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Discussion Starter · #1 ·
We know the stock gear reducer is roughly 9:1 but I would like to understand the issues behind running the stock motor through a diff with a 5:1 reduction. What would be the pros and cons? One of the reasons, I decided to redo the whole rear end on the pickup was that there was limited slip available for my diff. That has changed and one is available to me. Now I am trying to sort out the options.
 

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In the motor speed range in which the motor is torque-limited, for any given road speed you will be limited to about half as much torque to the wheels.
The road speed at which you reach full motor power will be twice as high.
Above that torque-limited range (about 0-2800 RPM for the Leaf motor), the ratio difference won't matter to performance, but the motor will be running at half the speed and twice the load as it would be with usual gearing, and that will shift it to a different point in its efficiency map. The most efficient operating point for the Leaf motor and controller system is in the top half of its speed range, which you'll never see in use with the tall gearing.
 

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To compound this further, the LT will presumably use taller tires than Leaf - sorry, I can't remember if the specific size for this project was discussed, but a stock LT28 apparently used various sizes such as 185/75R14, which is 13% taller than the sizes (such as 215/50R15) used on a Leaf, so the gearing should be 13% shorter (close to 9:1, versus the stock 7.937:1 for 2011-2012 and 8.193:1 for 2013-2017), rather than taller.

A roughly 2:1 reduction gearbox between the Leaf motor and the traditional final drive unit would be good combination, but those gearboxes (such as the ev-TorqueBox) are not cheap.
 

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Discussion Starter · #5 ·
I suppose this would not result in better power consumption either. I was hoping for at most, a moderate reduction in torque. Not as bad as stated. The current tires I'm running are 215/75-15
 

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I suppose this would not result in better power consumption either.
No, worse, due to lower motor efficiency at lower speed and higher torque.

I was hoping for at most, a moderate reduction in torque. Not as bad as stated.
To be fair, I used "half" and "double" as a really rough approximation of the ratio of the ratios.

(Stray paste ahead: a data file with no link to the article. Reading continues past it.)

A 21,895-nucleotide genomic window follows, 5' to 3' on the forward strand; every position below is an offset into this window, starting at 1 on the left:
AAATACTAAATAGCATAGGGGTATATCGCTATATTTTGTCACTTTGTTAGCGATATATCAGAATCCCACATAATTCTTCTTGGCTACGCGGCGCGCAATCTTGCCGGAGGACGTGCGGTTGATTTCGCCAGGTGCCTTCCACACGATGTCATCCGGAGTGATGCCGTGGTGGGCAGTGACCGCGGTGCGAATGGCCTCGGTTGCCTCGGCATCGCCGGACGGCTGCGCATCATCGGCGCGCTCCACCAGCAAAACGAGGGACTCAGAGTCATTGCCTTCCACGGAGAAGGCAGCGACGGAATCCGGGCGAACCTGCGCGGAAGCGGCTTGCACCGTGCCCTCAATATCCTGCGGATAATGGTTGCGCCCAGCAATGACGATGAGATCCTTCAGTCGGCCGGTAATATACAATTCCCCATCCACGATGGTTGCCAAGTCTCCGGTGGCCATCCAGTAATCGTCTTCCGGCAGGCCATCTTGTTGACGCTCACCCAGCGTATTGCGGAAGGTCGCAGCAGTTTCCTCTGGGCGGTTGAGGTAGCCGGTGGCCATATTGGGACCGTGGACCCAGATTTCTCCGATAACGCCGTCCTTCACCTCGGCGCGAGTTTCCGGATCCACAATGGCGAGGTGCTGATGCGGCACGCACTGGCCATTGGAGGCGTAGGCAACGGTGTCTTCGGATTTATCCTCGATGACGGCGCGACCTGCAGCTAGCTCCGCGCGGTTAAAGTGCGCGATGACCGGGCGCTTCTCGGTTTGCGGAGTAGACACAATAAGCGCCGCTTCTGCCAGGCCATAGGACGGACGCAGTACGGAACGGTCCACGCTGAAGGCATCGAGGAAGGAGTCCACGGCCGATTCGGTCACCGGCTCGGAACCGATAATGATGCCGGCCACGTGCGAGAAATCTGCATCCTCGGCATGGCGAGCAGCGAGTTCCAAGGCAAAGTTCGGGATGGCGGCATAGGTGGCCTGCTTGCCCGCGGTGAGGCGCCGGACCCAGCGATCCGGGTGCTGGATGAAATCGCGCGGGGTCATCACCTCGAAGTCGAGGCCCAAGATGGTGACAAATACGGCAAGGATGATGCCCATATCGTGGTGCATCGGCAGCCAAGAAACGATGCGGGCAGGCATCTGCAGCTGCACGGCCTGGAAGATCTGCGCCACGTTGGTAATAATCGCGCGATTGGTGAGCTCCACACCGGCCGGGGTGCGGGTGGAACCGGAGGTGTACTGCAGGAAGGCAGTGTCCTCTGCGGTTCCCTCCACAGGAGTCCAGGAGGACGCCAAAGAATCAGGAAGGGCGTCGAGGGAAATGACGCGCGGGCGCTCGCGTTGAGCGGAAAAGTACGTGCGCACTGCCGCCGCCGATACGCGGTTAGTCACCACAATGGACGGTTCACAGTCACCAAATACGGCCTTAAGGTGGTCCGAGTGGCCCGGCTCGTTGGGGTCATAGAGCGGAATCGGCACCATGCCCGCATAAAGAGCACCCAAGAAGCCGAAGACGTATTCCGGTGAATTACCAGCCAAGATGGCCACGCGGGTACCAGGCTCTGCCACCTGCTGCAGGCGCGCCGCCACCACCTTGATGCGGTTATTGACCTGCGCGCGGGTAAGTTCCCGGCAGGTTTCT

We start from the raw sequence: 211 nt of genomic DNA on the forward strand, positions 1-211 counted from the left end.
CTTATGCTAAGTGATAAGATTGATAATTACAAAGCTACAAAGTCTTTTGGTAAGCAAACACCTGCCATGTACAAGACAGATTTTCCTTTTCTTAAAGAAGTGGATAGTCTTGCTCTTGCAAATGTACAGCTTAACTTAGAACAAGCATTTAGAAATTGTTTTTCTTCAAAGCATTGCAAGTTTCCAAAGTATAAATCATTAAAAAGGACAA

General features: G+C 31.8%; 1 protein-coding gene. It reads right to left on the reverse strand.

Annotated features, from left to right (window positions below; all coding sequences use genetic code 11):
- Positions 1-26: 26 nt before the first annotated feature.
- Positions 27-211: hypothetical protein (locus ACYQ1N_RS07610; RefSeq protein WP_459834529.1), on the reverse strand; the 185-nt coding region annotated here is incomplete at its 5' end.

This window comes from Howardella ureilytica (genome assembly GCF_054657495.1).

If you have 8.193:1 Leaf gearing and are considering a 5:1 final drive (which won't be exactly 5:1), it would be 5/8.193 or 61% of the torque, in the torque-limited speed range.

The current tires I'm running are 215/75-15
That's nominally (215 x 0.75 x 2 + 15 x 25.4) = 704 mm tall (TireRack shows one example at 722 revolutions per mile).
Stock Leaf tires vary by year and trim, but include 215/50R17, which are (215 x 0.50 x 2 + 17 x 25.4) = 647 mm tall (TireRack shows one example at 815 revolutions per mile).
So even with the same gearing, the motor in the LT will turn at about 90% of the stock speed (for the same road speed) and will get 90% of the drive force to the tires (with the same gearing, so the same torque, in the torque-limited speed range).
 

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Discussion Starter · #7 ·
No, worse, due to lower motor efficiency at lower speed and higher torque.


To be fair, I used "half" and "double" as a really rough approximation of the ratio of the ratios.
If you have 8.193:1 Leaf gearing and are considering a 5:1 final drive (which won't be exactly 5:1), it would be 5/8.193 or 61% of the torque, in the torque-limited speed range.


That's nominally (215 x 0.75 x 2 + 15 x 25.4) = 704 mm tall (TireRack shows one example at 722 revolutions per mile).
Stock Leaf tires vary by year and trim, but include 215/50R17, which are (215 x 0.50 x 2 + 17 x 25.4) = 647 mm tall (TireRack shows one example at 815 revolutions per mile).
So even with the same gearing, the motor in the LT will turn at about 90% of the stock speed (for the same road speed) and will get 90% of the stock torque to the wheels (with the same gearing, in the torque-limited speed range).
And that's with the stock Leaf gears. It really looks like I need to maintain 9:1 or better yet 10:1. At $3500US, the planetary reducer is difficult to swallow. Best I just get this beastie on the road with the VW T4 subframe (full leaf motor and gear reducer) I already have made up. Just waiting for the body to get media blasted so I can finish the bodywork. I was hoping this would save time. Oh well.
 

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I am in the same boat. Been looking at industrial reduction gearboxes and boat reduction gearboxes. There are tons available but trying to find one rated to 10,000 RPM and 300-400Nm that isn't absolutely massive has been a challenge. The boat gearboxes are very intriguing but I don't know how long it would last in a car.
 

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Discussion Starter · #9 ·
I am in the same boat. Been looking at industrial reduction gearboxes and boat reduction gearboxes. There are tons available but trying to find one rated to 10,000 RPM and 300-400Nm that isn't absolutely massive has been a challenge. The boat gearboxes are very intriguing but I don't know how long it would last in a car.
In your case, if you still have the gear box in the truck, and the drivetrain is not in the way of batteries, I would use that. Many of the people doing landrovers that I talk to are taking that approach. At least you have some gears you can pic from.
 
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